The HTC Flyer also fails to offer HDMI mirroring, but the biggest problem is that it runs Android 2.3 (Gingerbread) rather than the tablet-specific 3.0 (Honeycomb). On top of Android 2.3 sits a version of HTC Sense that looks very similar to Sense 3.0 as found on the HTC Sensation. The new-style lock screen is present, for example, which allows you to drag one of four icons into a semicircle for quick launch.
The user interface flips nicely from portrait to landscape mode, and the eight home screens spin round and round like a carousel as you swipe a finger across the screen. There's a five-item shortcut bar along the bottom of each home screen, three of whose icons you can personalise. The other two open the main apps menu and allow you configure the look and feel of the UI.
There are some split-screen viewing options that help make the most of the 7in. screen. In calendar mode you can see a busy summary on the left and individual events on the right. In email your inbox sits on the left, with messages on the right. In the music player your library is on the left, playing tracks and controls on the right. It all looks very slick, and should be familiar enough to existing HTC Sense users.
HTC has added its Watch application, which allows you to buy and rent movies. HTC's Reader is populated with a number of e-books, but the Flyer is comparable in size to Amazon's Kindle, and the free Kindle app for Android is available in the Market. It took us just a few minutes to install the app and sycnchronise our account, so we wonder if HTC's Reader can gain any traction.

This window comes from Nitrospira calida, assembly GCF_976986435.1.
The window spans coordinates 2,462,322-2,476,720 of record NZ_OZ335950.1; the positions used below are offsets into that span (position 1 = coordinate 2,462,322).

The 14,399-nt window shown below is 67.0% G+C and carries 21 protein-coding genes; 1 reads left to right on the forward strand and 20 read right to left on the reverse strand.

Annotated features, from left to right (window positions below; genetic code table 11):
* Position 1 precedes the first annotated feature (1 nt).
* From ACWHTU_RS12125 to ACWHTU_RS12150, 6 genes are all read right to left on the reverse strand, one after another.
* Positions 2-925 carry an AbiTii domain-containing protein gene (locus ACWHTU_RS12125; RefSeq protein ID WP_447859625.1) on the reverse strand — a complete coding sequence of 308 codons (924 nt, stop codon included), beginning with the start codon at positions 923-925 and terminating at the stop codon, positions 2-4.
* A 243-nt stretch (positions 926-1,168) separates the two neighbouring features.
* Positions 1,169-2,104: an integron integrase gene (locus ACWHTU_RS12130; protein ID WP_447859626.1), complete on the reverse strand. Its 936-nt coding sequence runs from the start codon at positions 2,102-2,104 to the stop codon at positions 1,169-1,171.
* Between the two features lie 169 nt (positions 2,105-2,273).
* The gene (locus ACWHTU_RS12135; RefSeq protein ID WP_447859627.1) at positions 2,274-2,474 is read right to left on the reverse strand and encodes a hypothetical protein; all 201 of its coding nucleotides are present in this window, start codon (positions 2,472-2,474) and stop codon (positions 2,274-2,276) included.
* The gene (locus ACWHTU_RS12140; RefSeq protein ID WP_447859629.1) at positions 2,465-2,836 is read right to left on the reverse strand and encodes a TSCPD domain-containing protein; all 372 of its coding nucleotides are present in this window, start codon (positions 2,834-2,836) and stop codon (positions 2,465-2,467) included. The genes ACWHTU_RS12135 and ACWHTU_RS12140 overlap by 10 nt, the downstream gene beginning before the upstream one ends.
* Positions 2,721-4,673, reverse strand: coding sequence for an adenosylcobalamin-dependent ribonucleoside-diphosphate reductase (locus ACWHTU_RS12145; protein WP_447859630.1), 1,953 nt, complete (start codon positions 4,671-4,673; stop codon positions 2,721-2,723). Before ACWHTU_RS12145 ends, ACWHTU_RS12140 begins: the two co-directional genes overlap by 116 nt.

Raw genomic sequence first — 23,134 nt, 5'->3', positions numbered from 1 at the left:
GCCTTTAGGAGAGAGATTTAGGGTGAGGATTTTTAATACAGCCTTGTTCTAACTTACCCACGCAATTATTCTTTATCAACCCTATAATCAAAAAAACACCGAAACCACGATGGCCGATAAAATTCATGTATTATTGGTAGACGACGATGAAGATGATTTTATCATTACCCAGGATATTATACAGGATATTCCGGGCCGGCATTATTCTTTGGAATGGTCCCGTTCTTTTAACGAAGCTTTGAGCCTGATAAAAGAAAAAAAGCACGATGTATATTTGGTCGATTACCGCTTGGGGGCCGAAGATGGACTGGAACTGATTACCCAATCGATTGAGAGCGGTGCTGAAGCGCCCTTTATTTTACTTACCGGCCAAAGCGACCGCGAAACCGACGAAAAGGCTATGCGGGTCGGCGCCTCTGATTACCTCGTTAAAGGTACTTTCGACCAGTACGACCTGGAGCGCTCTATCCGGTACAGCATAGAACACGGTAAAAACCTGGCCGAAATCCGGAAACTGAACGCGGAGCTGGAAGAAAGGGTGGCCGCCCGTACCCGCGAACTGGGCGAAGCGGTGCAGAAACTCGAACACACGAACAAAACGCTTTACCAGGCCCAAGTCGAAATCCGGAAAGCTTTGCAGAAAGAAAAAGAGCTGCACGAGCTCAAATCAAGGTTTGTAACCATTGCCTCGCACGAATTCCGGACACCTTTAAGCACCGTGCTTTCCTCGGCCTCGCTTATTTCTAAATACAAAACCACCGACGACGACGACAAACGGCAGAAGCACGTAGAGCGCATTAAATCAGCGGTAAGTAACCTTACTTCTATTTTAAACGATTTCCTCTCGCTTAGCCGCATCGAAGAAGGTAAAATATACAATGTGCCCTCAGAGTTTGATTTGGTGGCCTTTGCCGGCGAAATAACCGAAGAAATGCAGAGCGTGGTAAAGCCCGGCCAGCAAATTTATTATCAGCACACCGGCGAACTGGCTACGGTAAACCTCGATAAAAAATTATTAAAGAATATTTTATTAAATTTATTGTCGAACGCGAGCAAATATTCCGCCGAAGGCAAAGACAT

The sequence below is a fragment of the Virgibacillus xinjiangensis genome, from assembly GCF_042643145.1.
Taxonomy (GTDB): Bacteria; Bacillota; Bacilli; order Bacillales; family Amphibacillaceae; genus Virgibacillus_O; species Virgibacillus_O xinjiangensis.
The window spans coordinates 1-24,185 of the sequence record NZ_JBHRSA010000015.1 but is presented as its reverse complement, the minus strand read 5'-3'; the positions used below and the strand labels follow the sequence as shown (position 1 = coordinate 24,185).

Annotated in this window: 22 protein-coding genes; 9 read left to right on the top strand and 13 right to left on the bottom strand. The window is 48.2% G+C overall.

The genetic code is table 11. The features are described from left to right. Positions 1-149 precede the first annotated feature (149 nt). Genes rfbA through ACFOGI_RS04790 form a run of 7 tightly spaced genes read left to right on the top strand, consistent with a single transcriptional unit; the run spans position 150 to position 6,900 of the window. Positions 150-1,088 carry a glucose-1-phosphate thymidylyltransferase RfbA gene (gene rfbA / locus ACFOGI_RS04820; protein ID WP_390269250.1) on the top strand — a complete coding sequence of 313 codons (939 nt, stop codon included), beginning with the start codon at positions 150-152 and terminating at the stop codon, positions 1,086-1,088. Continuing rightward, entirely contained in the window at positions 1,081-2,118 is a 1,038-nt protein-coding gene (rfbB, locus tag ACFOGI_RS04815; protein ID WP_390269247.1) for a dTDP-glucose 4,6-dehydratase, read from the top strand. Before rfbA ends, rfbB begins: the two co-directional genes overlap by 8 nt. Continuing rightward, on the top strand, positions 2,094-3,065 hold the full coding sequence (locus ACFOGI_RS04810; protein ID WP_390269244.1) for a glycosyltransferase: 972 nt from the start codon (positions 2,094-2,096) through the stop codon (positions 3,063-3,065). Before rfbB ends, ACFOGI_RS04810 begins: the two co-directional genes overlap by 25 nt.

SnapBooth shows off the camera effects by allowing you to apply them to individual images in a preview mode. Other familiar HTC apps are also present , including Amazon MP3 and the Car Panel, which provides a large-icon interface optimised for in-vehicle use. Business users will appreciate Polaris Office and the PDF viewer.
A tablet needs to deliver good battery life, and the Flyer isn't great in this department. We managed half a day of middling to intensive use before needing to recharge the battery, and were never confident of getting through a full day away from mains power. We can't fault the processor for speed, though, despite it being a single core device.
The Flyer's relatively small size makes it seem more like a giant phone than a tablet, despite the lack of voice-dial facilities and the presence of the 'magic' pen. The Flyer is certainly a different beast to 10in. Android tablets and Apple's iPad. It's most similar to Samsung's Galaxy Tab, but more expensive and, 'magic' pen aside, has little new to offer.